Expenses for a surprise audit of trust accounts will vary depending on several factors, including the number of accounts for which an advisor serves as trustee and how many third-party custodians are in possession of the funds.

A smaller advisor may be a trustee for just a few accounts and is likely to use a single third-party custodian. "If all the assets are held by a single custodian, it's not that difficult for the auditor to look at those accounts," says Dallett.

Michael Hartnett, a certified public accountant in Winchester, Mass., said auditing a small number of accounts would take about two full days and cost about $4,000. Many accounting firms aren't likely to discount fees, he says, because of the risks involved to provide the service.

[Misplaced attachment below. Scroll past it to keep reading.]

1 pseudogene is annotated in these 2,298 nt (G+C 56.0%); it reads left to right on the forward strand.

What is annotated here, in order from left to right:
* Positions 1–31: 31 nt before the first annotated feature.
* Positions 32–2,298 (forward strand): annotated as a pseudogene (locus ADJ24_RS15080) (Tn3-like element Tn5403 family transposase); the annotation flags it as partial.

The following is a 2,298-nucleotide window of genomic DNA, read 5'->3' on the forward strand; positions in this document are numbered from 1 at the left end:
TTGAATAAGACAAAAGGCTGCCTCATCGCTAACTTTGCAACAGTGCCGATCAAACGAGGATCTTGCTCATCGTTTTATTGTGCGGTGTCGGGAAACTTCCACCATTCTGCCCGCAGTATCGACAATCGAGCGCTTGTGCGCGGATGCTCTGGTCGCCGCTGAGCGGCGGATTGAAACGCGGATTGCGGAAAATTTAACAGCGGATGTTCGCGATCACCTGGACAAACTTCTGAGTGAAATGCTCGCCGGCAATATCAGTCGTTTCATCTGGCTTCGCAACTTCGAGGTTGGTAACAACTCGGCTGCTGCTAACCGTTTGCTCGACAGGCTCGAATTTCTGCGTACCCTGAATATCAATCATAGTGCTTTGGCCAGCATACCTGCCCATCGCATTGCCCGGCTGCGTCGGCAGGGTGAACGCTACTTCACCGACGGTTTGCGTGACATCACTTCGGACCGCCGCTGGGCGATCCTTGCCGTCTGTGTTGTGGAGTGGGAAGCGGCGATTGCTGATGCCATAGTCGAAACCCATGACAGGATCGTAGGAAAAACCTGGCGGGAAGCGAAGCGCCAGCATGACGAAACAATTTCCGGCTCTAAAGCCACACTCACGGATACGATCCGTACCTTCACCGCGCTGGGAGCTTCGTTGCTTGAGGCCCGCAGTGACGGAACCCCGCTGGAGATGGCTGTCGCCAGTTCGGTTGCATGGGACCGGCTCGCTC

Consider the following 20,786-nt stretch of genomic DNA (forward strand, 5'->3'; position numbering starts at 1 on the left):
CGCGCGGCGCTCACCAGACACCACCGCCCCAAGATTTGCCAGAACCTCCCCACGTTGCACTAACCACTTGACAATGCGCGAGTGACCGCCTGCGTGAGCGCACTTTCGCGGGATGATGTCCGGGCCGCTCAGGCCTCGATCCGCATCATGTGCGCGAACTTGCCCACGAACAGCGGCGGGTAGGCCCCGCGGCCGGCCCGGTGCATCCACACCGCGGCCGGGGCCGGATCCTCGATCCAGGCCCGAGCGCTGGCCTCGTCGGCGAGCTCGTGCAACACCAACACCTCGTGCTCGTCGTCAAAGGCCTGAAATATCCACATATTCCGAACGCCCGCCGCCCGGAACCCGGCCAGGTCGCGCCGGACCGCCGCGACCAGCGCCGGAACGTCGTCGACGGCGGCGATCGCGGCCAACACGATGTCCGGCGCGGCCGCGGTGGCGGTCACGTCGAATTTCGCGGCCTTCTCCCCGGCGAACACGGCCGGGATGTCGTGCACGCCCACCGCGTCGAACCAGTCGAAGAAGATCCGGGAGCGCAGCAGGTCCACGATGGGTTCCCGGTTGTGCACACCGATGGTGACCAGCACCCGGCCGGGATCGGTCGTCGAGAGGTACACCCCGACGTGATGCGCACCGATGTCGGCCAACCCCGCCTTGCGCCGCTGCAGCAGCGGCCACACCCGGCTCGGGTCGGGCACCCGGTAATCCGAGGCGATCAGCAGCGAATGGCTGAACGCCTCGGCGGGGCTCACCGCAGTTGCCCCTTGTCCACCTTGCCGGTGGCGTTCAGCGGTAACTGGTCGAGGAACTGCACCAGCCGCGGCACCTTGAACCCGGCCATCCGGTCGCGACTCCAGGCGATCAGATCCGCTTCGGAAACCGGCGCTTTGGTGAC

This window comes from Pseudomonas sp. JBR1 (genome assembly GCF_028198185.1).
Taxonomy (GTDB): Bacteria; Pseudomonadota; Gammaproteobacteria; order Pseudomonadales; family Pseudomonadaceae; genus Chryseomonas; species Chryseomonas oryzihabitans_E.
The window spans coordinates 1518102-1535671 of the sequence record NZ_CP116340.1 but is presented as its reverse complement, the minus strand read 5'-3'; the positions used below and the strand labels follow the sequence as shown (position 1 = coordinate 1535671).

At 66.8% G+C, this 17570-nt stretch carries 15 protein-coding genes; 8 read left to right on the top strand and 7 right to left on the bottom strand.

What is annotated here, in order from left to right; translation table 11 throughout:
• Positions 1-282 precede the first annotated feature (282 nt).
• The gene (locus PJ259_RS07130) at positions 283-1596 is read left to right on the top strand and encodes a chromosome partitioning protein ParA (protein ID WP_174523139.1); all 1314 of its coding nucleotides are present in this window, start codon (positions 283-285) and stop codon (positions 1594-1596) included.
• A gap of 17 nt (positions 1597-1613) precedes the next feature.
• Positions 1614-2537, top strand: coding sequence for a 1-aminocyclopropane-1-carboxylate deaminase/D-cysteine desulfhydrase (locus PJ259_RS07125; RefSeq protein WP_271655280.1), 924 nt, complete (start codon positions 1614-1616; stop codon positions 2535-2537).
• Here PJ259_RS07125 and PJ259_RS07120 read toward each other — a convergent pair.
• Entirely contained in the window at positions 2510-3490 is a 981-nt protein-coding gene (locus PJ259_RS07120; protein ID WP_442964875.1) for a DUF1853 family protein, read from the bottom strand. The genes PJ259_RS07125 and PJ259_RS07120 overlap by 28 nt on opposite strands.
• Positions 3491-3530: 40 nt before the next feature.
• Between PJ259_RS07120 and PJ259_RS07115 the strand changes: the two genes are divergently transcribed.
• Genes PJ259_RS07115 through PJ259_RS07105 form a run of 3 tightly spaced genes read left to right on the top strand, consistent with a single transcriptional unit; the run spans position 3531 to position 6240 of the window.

Knut Rostad, regulatory and compliance officer for Rembert Pendleton Jackson, a registered investment adviser in Falls Church, Va., says he's not concerned about the surprise audits or the expense. His firm acts as trustee for about 10 accounts among a total of around 500. All of the firm's accounts are typically in possession of a single qualified custodian, he said.

Advisors, however, could expect significantly higher fees if they are trustees of numerous accounts, use multiple third-party custodians, or have actual custody of the funds, instead of relying on qualified custodians that issue regular statements.

The SEC will study the impact of surprise audits on smaller advisors who are authorized to obtain possession of client funds and whose client assets are maintained by third-party custodians, according to the agency's final rule. Its review will begin after the first round of audits are complete.


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